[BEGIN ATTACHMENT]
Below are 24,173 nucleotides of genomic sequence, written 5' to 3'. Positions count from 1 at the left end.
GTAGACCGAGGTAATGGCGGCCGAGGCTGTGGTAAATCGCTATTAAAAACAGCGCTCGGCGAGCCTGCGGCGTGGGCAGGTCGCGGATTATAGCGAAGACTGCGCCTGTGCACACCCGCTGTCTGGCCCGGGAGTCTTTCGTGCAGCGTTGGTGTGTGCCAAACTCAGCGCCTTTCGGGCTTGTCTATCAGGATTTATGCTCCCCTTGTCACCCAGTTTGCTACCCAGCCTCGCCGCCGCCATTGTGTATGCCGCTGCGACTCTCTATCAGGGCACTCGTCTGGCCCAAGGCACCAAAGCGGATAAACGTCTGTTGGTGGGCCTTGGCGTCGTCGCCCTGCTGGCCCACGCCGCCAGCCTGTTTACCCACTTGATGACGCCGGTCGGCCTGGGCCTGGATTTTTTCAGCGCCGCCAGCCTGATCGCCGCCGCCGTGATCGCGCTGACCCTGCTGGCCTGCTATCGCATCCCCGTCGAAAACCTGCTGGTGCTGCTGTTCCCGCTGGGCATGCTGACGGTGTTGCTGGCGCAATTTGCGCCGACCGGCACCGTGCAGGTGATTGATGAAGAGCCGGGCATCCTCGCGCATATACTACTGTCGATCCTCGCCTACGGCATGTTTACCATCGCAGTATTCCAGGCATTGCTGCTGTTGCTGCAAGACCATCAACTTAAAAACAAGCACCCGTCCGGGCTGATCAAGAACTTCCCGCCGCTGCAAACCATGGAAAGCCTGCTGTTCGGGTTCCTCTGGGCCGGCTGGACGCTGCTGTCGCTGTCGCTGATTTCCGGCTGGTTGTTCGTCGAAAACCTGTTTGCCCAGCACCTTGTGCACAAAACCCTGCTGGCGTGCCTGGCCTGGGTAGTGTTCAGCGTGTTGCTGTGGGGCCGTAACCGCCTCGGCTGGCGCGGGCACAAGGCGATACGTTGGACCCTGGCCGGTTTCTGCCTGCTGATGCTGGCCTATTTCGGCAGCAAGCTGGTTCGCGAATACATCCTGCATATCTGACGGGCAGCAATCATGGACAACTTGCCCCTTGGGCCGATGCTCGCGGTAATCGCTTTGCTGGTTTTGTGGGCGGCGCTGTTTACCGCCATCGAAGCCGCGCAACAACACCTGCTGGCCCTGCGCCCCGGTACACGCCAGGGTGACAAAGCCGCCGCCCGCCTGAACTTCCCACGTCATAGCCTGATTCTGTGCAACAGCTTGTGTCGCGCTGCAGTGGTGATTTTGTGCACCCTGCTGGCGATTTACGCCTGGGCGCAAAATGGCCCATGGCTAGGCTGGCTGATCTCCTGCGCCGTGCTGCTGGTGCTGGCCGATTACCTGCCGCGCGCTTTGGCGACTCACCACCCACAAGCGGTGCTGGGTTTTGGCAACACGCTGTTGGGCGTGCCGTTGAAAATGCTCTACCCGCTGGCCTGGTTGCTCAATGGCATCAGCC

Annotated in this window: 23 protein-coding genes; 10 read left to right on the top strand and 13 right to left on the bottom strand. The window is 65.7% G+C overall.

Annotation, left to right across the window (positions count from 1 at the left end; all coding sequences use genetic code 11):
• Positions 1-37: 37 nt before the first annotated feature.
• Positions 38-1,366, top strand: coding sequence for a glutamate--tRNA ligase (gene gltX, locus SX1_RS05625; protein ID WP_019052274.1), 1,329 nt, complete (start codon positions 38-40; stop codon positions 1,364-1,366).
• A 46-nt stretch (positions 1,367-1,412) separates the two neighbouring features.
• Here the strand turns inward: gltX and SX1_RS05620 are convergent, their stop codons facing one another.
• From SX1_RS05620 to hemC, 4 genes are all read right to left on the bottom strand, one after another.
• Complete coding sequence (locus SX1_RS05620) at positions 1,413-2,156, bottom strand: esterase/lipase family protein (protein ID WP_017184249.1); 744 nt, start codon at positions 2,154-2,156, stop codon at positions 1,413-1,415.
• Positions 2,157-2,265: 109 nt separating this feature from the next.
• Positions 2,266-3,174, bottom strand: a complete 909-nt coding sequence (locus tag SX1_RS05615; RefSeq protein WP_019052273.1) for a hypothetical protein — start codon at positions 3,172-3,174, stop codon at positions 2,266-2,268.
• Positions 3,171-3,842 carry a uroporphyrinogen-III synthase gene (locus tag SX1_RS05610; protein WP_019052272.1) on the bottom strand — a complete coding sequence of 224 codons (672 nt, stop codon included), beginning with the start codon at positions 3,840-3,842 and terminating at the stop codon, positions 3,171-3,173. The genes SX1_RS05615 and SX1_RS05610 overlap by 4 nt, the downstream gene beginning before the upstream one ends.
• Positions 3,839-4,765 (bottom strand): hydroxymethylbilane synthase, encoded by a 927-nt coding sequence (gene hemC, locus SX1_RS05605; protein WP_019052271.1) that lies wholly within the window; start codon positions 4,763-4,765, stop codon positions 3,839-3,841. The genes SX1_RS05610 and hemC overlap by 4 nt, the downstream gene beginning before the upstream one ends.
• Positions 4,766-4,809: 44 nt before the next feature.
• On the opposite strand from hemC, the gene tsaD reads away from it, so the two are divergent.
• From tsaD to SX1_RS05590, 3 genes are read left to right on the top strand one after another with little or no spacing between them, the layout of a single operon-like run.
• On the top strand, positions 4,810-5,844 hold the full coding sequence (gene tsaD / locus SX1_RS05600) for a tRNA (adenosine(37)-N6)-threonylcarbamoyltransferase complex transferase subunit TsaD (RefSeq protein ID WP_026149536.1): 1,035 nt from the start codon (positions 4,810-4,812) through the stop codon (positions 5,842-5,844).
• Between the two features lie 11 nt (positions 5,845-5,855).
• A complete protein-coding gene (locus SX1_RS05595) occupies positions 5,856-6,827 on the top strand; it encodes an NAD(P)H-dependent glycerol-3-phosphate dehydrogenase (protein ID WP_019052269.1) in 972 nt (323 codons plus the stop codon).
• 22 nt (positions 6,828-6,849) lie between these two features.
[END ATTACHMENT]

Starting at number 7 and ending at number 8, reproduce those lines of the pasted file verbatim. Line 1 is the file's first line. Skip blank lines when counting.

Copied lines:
• A 46-nt stretch (positions 1,367-1,412) separates the two neighbouring features.
• Here the strand turns inward: gltX and SX1_RS05620 are convergent, their stop codons facing one another.